AzMERIT Update

  • In November 2014, the Arizona State Board of Education adopted a new statewide achievement test for Arizona students called AzMERIT.  Replacing the previously administered AIMS test in reading, writing and math, AzMERIT was first given to Arizona students in grades 3 through 8 in Spring 2015.

    In mid-November, parents of current 4th through 8th grade students will receive a family score report with detailed information about how your child performed on both the English language arts and mathematics portions of the AzMERIT test. Here are a few important things to keep in mind:

    • Teachers have multiple ways they measure student learning.  AzMERIT is just one of those tools. Throughout the school year, there are many ways teachers assess how students are doing in their classroom, including classwork, homework, quizzes, projects, and teacher observations about your child’s growth. The results from AzMERIT, a single point-in-time test, should be used along with all of this information to ensure your child is learning. Parent-teacher conferences and other interactions with your child’s teacher(s) provide you with ongoing information about your child’s progress.

    • New, more rigorous tests are being introduced not only in Arizona, but in most states around the country. If our students are to keep up with the students around the country when they enter college or begin a career after high school, we have to make sure Arizona students are prepared and are held to a similarly high bar.

    • Other states saw similar drops in test scores when new tests were put in place reflecting the increase in expectations for students and schools. In Arizona, teachers set the performance levels for AzMERIT, recognizing the need to raise the bar. The important thing to remember when looking at your child’s score report is that the score reflects higher expectations for what our students need to know and be able to do than what was expected of students on AIMS.  The AzMERIT test goes beyond this previous multiple-choice item bubble test by measuring a wide range of real-world skills, like critical thinking, problem-solving, and analysis.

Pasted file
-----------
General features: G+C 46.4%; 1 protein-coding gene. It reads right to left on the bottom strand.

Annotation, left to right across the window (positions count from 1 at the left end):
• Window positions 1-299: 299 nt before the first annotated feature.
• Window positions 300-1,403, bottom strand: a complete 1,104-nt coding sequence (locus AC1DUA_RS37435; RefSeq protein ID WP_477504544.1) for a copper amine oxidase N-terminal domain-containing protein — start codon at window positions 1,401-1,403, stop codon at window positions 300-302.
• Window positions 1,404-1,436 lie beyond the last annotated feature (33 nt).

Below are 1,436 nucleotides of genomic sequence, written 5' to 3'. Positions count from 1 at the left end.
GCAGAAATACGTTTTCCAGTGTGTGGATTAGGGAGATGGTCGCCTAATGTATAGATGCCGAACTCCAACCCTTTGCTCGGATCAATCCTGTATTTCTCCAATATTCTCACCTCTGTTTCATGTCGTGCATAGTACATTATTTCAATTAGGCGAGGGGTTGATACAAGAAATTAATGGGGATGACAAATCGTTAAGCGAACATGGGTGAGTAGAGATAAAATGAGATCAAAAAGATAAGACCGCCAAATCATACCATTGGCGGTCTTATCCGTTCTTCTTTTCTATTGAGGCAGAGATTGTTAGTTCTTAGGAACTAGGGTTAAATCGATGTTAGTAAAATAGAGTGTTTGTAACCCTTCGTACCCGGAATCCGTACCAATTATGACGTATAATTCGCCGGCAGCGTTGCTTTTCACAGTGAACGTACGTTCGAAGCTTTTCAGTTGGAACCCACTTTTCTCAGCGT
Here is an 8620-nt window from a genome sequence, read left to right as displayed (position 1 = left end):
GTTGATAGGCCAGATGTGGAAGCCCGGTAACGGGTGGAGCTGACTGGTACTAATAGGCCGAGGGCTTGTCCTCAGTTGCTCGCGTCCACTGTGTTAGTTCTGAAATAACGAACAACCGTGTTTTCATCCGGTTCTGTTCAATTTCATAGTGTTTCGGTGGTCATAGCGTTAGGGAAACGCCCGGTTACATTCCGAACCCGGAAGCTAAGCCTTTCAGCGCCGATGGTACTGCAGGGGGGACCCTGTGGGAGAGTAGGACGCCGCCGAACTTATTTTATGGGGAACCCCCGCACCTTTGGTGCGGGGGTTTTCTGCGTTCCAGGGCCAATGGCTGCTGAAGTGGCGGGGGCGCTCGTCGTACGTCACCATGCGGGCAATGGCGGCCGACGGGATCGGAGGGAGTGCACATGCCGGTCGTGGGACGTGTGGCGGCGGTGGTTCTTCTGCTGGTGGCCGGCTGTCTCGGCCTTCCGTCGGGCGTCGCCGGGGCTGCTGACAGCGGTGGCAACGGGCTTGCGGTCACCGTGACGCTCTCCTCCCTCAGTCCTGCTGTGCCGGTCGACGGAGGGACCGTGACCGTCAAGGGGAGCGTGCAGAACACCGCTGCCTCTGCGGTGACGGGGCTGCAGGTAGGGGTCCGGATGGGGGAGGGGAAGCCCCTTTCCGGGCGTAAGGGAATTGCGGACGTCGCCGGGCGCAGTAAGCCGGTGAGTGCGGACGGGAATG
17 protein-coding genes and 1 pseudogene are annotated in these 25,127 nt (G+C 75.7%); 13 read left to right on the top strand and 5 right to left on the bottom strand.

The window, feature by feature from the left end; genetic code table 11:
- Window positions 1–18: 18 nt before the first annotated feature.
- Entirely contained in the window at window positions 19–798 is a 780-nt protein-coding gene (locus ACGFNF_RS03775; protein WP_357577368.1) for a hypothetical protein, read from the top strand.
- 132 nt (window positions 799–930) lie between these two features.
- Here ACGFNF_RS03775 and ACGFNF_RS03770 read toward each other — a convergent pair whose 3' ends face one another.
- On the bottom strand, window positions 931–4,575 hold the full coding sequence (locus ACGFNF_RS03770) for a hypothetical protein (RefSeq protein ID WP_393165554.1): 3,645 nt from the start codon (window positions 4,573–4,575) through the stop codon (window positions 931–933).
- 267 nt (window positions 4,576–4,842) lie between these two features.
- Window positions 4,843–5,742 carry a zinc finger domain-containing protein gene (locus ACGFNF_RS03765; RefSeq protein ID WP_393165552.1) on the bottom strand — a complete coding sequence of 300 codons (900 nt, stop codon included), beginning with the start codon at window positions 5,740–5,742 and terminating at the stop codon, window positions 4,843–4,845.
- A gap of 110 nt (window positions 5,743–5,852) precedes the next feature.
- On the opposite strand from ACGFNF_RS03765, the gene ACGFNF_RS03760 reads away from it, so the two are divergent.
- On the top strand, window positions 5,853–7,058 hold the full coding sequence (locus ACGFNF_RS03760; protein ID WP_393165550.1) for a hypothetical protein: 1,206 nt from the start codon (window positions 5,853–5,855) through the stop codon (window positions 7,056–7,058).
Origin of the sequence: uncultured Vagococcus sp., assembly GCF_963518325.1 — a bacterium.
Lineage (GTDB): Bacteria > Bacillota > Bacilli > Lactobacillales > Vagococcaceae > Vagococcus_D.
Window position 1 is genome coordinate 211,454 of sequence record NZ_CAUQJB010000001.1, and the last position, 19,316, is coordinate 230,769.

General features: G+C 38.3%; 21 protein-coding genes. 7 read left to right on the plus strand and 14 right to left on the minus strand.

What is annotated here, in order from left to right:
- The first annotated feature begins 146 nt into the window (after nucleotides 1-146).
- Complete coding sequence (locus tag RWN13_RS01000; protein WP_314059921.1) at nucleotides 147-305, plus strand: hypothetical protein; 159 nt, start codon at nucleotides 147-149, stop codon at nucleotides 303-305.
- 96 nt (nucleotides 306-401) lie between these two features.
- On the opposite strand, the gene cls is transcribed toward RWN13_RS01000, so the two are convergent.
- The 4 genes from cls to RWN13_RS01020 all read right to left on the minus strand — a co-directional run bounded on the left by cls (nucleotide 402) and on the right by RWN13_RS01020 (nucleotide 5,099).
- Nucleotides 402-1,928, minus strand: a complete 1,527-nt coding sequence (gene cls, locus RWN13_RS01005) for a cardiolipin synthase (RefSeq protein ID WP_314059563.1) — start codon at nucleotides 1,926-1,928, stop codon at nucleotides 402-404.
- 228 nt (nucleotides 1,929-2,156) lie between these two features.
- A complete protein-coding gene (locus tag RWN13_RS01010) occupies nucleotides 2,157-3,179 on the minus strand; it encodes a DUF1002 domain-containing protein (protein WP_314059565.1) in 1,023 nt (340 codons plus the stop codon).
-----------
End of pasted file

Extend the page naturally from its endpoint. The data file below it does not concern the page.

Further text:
• This is a transition year for Arizona schools. The scores from previous AIMS and the new AzMERIT are not comparable because the expectations for what students need to know and be able to do are higher and the format of the test matched this higher level application of knowledge and skills. Thus this year’s test results may seem lower than what you have come to expect from your child. There is no need to be concerned based solely on this test. We expect lower scores during this transition. Rest assured, however, that we are using the data at the District, school and student levels to build upon strengths and to improve in areas of lower performance.

    • Again, your child’s teacher is the best source for information about your child’s progress and the instruction he or she receives as we continue to implement the higher standards for all students.  Teachers share with you important information about how students are working and learning in the classroom throughout the year. Washington Elementary School District is committed to achieving excellence for every child, every day, every opportunity.